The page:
Re “Three Take-down Rimfire Rifles That Are Go-Bag Ready to Roll,” January 2022
Loved the article. Brought back memories. I bought my Armalite AR-7 in 1973 as part of my Navy aircrew survival kit. Similar to the Henry AR-7 [pictured above], it only had a single seven-shot magazine. Over the years, it has made a great plinking gun. Only issue I ever had was the butt cap split and wouldn’t stay on the stock. Nothing that a little duct tape couldn’t fix. — Charlie
Long-time subscriber and really appreciate your publication. I’ve seen a lot of 22 LRs reviewed in the past few years, but I have yet to see anything on the Tippmann M4 22 [pictured below]. Any chance of seeing one of these tested in the near future? Would really like to see an honest evaluation before I plunk down my hard-earned cash on one. Thanks in advance. — BudMan
I will see what we can do. For those who are unfamiliar with the Tippmann Arms line of smallbore AR-style rifles, a Tippmann Arms M4-22 Pro runs about $550. The M4-22 Pro is a semi-automatic tactical rimfire rifle with aluminum upper and lower receivers. The M4-22 Pro is largely mil-spec compatible and will accept most AR-15 stocks, handguards, and sights. Thanks for the idea. Tippmann Arms is based in Fort Wayne, Indiana, telephone (260) 245-6155, TippmannArms.com. — Todd Woodard
Re “Garands Gas Plugs: We Test for Function, Safety, and Accuracy,” June 2021
Just a few remarks on the Garands. First, never use a 30-06 round with a bullet weight of more than 180 grains. The Garand rifle’s gas system was designed to use bullet weights between 150 and 180 grains. Failure to heed to this can seriously damage the operating rod and gas components. The 50,000-psi maximum should be adhered to at all times. Most WWII Garands, when returned to the U.S. after the war ended, had to have their barrels replaced because very corrosive ammo was standard issue. Just about any WWII Garands that have original barrels were most likely “rack queens” that saw little or no action.
As a point of interest about U.S. M1 Carbines, most will have their original barrels because all U.S. Carbine ammo was non-corrosive. (Hint: Avoid French and Philippine ammo; very corrosive.) As I understand it, the short-piston gas system functioned best with non-corrosive ammo.
As for the much-advertised Garand “ping” noise, it’s mostly BS. A close friend of mine was a machine-gun section leader who fought in Africa, France, Belgium, and Germany. He said that in nearly all the actions he was in, the din of combat precluded hearing the “ping” more than a few feet away. He used his Garand as a spotter rifle, shooting tracer rounds to direct his gunners where to fire. — Dwight
Re “Springfield Armory Rifles: Which to Collect?” December 2021
To Joe Woolley: I really enjoyed your article because it brought back memories of firing the M14 when I was in the Army in 1970. I joined the CT Army National Guard in 1970 and went to Basic Training at Fort Knox, KY. At that time, the M16A1 was the standard infantry rifle, so most of our many hours of rifle training were with the M16. However, National Guard troops were required to also fire and qualify with the M14 because many National Guard companies at that time had Army-surplus M14 rifles in their armories. I liked the M16 for its light weight and low recoil, but I was somewhat put off by the fact that the rifle was made primarily with plastic and aluminum parts. When issued an M14, I immediately liked it because it was wood and steel and had better sights than the M16. The M14 I was issued was a good shooter, and I had no trouble qualifying with it. I recall that we had to shoot at small silhouette targets at different distances from 50 to 300 meters. After shooting that M14, I liked it so much that I wished I could take it home with me. — Paul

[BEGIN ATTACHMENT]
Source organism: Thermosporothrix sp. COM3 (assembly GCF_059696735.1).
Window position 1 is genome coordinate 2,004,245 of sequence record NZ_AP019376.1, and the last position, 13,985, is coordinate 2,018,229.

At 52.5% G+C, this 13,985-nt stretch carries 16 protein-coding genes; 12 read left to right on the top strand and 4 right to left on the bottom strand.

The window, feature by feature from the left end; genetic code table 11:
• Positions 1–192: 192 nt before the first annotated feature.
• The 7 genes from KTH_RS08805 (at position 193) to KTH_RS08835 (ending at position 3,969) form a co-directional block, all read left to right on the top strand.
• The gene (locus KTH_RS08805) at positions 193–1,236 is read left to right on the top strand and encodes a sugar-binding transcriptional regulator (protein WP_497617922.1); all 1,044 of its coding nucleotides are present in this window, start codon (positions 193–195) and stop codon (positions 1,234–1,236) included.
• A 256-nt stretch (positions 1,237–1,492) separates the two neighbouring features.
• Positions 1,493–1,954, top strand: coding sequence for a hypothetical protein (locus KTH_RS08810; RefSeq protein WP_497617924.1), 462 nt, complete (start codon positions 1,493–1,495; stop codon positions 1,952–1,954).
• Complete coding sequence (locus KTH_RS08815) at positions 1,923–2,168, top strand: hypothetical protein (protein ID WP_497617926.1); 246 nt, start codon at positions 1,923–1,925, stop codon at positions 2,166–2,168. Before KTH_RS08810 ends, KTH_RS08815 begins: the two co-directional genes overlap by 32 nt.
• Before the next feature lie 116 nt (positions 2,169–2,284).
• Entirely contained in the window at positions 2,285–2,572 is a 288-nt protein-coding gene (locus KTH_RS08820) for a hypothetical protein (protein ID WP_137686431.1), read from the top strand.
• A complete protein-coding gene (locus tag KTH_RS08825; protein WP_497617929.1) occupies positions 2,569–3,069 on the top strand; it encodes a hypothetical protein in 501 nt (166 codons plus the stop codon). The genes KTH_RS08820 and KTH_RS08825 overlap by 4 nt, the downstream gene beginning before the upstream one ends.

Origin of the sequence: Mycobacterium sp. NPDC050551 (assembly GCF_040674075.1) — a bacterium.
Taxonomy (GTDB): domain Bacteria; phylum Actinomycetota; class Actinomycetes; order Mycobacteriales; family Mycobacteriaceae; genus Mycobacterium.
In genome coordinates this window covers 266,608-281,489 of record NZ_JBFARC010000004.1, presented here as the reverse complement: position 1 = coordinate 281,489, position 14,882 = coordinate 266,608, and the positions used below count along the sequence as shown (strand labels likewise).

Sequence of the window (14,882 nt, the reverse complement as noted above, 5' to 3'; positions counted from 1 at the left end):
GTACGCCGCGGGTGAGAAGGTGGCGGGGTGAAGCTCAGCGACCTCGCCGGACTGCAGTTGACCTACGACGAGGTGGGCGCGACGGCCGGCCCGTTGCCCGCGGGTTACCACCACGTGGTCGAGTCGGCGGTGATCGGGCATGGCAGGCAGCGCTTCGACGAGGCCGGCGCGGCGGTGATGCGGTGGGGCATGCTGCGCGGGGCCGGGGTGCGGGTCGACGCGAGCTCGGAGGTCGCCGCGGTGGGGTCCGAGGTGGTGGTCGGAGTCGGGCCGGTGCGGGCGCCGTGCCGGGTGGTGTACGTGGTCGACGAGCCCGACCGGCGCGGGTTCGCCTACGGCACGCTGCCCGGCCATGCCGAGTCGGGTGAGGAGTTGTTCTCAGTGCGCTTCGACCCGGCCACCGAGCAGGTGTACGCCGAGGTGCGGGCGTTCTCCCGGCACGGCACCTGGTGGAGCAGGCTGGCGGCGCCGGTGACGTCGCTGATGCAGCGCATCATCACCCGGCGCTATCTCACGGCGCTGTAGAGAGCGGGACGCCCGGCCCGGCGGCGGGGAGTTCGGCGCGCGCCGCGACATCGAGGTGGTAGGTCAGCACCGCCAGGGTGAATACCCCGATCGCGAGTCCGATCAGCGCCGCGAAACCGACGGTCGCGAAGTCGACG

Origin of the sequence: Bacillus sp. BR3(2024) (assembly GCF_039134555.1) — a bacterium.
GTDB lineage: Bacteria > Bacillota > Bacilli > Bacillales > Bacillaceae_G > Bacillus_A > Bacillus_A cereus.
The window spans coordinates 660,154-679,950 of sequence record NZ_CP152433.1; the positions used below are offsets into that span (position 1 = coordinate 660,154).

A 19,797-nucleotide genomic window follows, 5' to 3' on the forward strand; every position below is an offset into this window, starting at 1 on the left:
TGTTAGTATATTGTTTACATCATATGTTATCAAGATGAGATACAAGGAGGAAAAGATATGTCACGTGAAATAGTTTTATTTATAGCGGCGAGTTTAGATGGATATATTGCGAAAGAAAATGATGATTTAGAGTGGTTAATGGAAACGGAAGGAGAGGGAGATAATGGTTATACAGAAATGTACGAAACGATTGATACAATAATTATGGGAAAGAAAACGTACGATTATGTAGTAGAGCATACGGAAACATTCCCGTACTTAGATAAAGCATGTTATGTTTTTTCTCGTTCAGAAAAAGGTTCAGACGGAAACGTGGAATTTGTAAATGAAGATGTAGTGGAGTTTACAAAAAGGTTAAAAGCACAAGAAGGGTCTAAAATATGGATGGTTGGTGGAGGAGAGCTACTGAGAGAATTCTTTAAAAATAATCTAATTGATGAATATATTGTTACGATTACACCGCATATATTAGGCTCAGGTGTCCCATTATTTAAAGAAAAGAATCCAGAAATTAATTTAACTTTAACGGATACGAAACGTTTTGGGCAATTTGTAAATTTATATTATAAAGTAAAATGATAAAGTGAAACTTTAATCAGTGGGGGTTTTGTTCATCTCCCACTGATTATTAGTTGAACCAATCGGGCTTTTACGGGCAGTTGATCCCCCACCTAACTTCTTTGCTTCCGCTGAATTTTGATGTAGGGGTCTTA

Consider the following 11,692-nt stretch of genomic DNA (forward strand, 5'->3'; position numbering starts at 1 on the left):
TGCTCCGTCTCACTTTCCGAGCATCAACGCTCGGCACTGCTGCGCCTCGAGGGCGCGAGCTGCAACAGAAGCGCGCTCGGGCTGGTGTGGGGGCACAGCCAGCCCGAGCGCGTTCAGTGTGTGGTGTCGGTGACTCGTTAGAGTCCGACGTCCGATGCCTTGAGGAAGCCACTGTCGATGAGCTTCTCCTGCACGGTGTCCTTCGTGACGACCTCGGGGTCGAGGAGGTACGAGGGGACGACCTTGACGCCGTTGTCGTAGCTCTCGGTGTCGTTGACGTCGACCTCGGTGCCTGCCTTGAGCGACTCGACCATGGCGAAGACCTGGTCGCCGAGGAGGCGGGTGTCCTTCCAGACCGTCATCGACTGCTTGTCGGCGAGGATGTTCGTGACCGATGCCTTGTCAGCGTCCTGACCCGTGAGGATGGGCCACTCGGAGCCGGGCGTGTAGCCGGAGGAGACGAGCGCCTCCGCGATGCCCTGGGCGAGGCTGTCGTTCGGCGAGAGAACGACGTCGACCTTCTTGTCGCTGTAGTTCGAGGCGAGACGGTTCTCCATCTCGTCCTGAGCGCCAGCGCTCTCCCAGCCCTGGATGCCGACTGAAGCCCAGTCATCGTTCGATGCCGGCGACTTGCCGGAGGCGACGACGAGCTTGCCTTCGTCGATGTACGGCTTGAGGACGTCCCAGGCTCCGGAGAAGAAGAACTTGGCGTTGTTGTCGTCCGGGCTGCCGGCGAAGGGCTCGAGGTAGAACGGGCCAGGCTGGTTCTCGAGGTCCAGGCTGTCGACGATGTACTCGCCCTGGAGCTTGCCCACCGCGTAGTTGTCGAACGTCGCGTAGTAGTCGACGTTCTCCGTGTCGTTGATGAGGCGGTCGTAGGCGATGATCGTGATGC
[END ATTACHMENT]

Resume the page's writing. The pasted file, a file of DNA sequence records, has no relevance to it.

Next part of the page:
Re “Ruger Super Blackhawks: Buy Old But Good, Or New Pistols?” January 2022
I got my first Blackhawk in 1956, and with cast bullets I was hitting white stones on a railroad embankment offhand at more than 400 yards. I shot IHMSA in the early 1980s with my Super Blackhawk and won almost every shoot in Ohio. I shot groups you show at 200 meters. Granted, I figured out what a revolver needs by years of work and thinking. In no way, shape, or form could I make a Bisley shoot as good as a hog leg. I even went on to design my own bullets and make my own molds. After an IHMSA shoot, I had two shots left, set the chicken at 200 meters and hit the leg. Open sights.
I do not promote long-range handgun hunting, but I have taken deer to 120 yards with the 44 Magnum. Today, the BFR revolvers are the world’s most accurate overall. I would like to see a test of them.
By the way a 44 Magnum does not want a magnum primer, no matter the powder. Magnum primers only start at the 475 Linebaugh. I use Federal 150 primers in my 44 Magnum loads. — Name Withheld
I read your article on the Ruger Super Blackhawks with great interest. I acquired my first one in the early 1980s. This was a 7.5-inch-barrel model. The next was a 10.5-inch-barrel model suitable for metallic silhouette shooting out to 200 meters. Both of these revolvers were very effective in this sport and have harvested numerous deer. Both of these Rugers have been fired with hot loads and show no signs of problems. I have replaced only two parts in these revolvers, which is proof of a good design. The third Super Blackhawk has a 5.5-inch barrel, a fluted cylinder, and a rounded trigger guard on the back. This is a good gun to carry as a back up when deer hunting with a rifle. Over the years, these guns have fired lots of cast bullets. They are still being used with iron sights. It still is fun shooting these metal handguns instead of the plastic ones. — William